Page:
The thousands of tons of Imperial Porphyry which were extracted from Gebel Dokhan mostly ended up in Rome, where they were fashioned into finished pillars (134 of which still stand today in Italian churches), as well as countless altars, fonts, basins and sarcophagi. Many pillars were also taken to Istanbul, where they were used by Constantine and his successors to embellish the new Imperial city. The largest of these porphyry pillars originally stood in the temple of the sun at Baalbeck (Lebanon), from where they were subsequently moved to Saint Sophia cathedral (later mosque) in Istanbul. In later times, much of the porphyry was recut to suit medieval and modern tastes, and made into busts and sarcophagi for the royal families and aristocracies of Europe.

Today, three of the towns where the quarrymen lived survive in ruined form, each a cluster of houses crowded within a fortified wall. The town on the terrace opposite the temple housed the officer (who held the rank of centurion), the garrison of the quarry and probably the administrative staff. One eloquently built house, complete with plunge bath, is indicative of the luxurious lifestyle which expatriated officers enjoyed.

The two other towns are much more modest, with little huts divided by narrow lanes. It seems likely these were labourers’ houses. Their lives must have been hard and difficult to bear. Many of them were convicts, lower-class criminals, slaves, or even captives from the Jewish and Christian revolts. Greek inscriptions, evidently Christian in origin, can be seen on the quarry walls, confirming the words of Eusebius of Caeseria in his classic Church History (written ca. 303AD) concerning “the vast number of persecuted Christians sent to work in the porphyry quarries of the Thebaids.”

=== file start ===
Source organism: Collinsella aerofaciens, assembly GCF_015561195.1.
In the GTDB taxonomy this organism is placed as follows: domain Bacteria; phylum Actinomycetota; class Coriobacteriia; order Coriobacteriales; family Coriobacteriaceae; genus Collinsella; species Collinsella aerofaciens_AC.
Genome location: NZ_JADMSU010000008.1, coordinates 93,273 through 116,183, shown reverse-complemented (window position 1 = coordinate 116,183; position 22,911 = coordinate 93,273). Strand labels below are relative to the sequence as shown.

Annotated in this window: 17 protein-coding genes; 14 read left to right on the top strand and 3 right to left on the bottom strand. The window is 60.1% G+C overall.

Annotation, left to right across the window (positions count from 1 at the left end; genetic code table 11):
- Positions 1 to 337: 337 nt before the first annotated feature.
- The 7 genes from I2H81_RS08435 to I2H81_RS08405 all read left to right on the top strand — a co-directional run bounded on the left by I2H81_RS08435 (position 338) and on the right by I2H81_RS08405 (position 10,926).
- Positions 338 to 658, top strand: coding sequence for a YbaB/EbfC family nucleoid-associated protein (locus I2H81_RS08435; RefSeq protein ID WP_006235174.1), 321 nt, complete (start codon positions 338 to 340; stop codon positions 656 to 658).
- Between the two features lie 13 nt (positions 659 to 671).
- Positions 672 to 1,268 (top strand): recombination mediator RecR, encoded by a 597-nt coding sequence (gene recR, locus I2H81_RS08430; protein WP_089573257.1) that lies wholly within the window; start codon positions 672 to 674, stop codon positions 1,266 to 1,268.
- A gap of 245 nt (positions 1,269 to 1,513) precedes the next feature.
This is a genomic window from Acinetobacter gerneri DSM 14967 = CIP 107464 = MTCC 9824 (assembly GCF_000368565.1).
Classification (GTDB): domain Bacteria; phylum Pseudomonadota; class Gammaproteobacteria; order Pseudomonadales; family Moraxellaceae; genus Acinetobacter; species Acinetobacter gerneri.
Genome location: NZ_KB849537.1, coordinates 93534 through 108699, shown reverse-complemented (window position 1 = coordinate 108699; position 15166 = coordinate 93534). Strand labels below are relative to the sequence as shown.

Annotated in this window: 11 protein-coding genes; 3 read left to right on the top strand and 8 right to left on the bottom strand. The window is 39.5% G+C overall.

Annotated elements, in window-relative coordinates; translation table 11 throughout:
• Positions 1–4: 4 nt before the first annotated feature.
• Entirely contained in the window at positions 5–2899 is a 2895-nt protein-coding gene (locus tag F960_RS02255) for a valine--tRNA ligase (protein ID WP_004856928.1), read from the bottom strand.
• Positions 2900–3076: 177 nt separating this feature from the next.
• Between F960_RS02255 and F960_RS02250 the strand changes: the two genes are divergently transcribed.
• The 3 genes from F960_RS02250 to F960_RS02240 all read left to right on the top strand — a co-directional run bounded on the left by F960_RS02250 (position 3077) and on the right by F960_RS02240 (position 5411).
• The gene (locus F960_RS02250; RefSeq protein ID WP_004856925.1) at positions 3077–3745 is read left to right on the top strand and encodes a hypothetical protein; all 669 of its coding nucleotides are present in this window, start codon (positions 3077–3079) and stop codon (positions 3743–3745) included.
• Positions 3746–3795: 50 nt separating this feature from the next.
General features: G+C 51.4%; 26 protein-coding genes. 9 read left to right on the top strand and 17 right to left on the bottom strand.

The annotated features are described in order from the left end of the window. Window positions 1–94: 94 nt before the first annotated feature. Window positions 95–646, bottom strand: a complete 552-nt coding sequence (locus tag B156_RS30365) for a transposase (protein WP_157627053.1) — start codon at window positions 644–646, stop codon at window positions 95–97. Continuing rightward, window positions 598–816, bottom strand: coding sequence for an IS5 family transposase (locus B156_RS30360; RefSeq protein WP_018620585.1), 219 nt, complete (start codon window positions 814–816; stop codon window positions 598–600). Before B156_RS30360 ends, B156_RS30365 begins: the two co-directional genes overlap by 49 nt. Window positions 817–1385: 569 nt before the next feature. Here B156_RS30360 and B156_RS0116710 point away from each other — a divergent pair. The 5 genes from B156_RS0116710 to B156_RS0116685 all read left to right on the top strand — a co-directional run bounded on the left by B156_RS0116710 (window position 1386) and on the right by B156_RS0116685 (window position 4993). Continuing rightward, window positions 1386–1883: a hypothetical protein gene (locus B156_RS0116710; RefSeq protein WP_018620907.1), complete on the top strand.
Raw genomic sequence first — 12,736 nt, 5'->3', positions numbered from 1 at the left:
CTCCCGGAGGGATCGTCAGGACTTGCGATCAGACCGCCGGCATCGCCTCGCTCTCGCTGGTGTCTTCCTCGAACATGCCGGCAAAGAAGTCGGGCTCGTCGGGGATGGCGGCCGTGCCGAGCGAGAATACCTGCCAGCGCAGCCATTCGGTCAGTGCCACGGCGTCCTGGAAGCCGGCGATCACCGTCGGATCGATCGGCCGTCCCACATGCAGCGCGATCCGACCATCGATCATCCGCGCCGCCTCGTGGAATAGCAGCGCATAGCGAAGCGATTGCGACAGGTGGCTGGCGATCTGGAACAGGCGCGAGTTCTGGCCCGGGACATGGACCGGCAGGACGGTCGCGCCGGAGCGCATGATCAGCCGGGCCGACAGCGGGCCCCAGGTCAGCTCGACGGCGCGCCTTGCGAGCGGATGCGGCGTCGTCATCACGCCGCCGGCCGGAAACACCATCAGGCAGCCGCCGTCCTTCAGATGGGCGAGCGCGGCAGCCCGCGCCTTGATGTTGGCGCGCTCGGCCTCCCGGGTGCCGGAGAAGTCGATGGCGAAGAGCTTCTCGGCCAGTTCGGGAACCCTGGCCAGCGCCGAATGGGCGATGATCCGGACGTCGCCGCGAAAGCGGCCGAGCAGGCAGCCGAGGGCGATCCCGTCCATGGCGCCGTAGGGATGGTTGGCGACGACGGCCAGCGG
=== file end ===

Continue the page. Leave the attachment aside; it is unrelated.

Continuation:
The mines and quarries of Ancient Egypt were all the property of the state, but on occasion they could be leased to contractors for a limited period of time and for a specific purpose. Whoever was in charge, however, working conditions were atrocious, as is attested by written records found in this quarry, mostly in the form of ostraca (inscribed pottery shards).

(porphyry bath)

To the northeast of the town, on a granite knoll, lie the ruins of the temple of Serapis, the god invented by Ptolemy I as part of his attempt to reconcile the Egyptian and Greek religions.

The logistics of extracting the Porphyry are incredible. The Porphyry can only be extracted in workable blocks from the tops of 4 mountains, and the quarries are named Lycabettos, Rammius, Lepsius and North-west. The difficulty of the terrain meant that the workers were accommodated in separate villages from the quarries, generally reasonably close. The two main areas of settlement below the quarries are a fort in the Wadi Abu Ma’amel and another on the southern flank of the Gebel Dokhan, named Badia. The whole complex was linked by a system of footpaths and slipways down which the Porphyry would be brought to the Wadi bed.